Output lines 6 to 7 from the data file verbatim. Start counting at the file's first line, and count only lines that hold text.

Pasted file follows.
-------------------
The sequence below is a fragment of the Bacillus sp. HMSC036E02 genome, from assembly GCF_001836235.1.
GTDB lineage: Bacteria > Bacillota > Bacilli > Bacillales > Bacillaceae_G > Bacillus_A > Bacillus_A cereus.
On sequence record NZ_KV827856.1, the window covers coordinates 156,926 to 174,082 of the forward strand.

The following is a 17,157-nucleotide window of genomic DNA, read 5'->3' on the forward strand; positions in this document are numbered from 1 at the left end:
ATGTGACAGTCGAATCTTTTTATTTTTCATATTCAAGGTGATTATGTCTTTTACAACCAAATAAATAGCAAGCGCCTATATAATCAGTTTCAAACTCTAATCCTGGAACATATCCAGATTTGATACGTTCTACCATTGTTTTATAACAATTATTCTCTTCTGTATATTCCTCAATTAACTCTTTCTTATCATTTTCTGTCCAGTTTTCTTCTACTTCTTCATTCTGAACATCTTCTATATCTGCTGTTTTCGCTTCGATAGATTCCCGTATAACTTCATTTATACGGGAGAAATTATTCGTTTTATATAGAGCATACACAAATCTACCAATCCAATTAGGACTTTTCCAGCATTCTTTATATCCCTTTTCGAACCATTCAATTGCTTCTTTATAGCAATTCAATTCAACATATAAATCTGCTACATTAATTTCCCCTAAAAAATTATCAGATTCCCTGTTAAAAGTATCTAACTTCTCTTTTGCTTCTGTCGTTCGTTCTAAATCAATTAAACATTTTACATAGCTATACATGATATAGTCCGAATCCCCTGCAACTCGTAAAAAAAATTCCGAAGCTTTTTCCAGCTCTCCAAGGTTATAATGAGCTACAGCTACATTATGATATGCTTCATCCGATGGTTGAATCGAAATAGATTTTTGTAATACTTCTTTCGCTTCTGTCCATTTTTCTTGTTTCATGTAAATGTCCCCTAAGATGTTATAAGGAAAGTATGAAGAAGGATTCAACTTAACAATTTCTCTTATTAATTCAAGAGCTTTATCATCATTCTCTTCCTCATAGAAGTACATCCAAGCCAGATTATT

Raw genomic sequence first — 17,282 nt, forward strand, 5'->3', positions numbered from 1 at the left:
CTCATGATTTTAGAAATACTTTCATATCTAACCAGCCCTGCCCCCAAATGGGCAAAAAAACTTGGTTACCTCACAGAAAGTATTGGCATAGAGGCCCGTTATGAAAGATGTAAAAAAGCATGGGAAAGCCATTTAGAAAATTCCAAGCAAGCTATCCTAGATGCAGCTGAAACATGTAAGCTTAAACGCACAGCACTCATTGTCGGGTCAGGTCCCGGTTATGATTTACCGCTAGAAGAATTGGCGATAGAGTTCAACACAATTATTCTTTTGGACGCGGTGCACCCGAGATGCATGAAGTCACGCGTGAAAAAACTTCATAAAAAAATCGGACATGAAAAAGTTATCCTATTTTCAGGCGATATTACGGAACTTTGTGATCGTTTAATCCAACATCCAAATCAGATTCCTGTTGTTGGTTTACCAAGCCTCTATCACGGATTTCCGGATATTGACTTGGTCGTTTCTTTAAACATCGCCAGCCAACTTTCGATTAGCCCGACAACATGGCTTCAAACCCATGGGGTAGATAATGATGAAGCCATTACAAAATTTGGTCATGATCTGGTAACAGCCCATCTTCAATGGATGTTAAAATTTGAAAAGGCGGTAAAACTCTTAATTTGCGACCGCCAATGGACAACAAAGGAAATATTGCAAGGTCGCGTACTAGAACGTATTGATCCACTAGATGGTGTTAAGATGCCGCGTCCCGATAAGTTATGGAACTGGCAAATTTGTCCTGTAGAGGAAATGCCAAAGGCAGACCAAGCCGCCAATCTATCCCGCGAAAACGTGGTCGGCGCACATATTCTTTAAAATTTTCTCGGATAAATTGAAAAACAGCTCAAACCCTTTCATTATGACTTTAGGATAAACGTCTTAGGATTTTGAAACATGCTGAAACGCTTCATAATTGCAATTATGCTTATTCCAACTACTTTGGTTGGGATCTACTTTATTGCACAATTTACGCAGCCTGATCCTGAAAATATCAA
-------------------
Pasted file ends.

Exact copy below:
Raw genomic sequence first — 17,282 nt, forward strand, 5'->3', positions numbered from 1 at the left:
CTCATGATTTTAGAAATACTTTCATATCTAACCAGCCCTGCCCCCAAATGGGCAAAAAAACTTGGTTACCTCACAGAAAGTATTGGCATAGAGGCCCGTTATGAAAGATGTAAAAAAGCATGGGAAAGCCATTTAGAAAATTCCAAGCAAGCTATCCTAGATGCAGCTGAAACATGTAAGCTTAAACGCACAGCACTCATTGTCGGGTCAGGTCCCGGTTATGATTTACCGCTAGAAGAATTGGCGATAGAGTTCAACACAATTATTCTTTTGGACGCGGTGCACCCGAGATGCATGAAGTCACGCGTGAAAAAACTTCATAAAAAAATCGGACATGAAAAAGTTATCCTATTTTCAGGCGATATTACGGAACTTTGTGATCGTTTAATCCAACATCCAAATCAGATTCCTGTTGTTGGTTTACCAAGCCTCTATCACGGATTTCCGGATATTGACTTGGTCGTTTCTTTAAACATCGCCAGCCAACTTTCGATTAGCCCGACAACATGGCTTCAAACCCATGGGGTAGATAATGATGAAGCCATTACAAAATTTGGTCATGATCTGGTAACAGCCCATCTTCAATGGATGTTAAAATTTGAAAAGGCGGTAAAACTCTTAATTTGCGACCGCCAATGGACAACAAAGGAAATATTGCAAGGTCGCGTACTAGAACGTATTGATCCACTAGATGGTGTTAAGATGCCGCGTCCCGATAAGTTATGGAACTGGCAAATTTGTCCTGTAGAGGAAATGCCAAAGGCAGACCAAGCCGCCAATCTATCCCGCGAAAACGTGGTCGGCGCACATATTCTTTAAAATTTTCTCGGATAAATTGAAAAACAGCTCAAACCCTTTCATTATGACTTTAGGATAAACGTCTTAGGATTTTGAAACATGCTGAAACGCTTCATAATTGCAATTATGCTTATTCCAACTACTTTGGTTGGGATCTACTTTATTGCACAATTTACGCAGCCTGATCCTGAAAATATCAA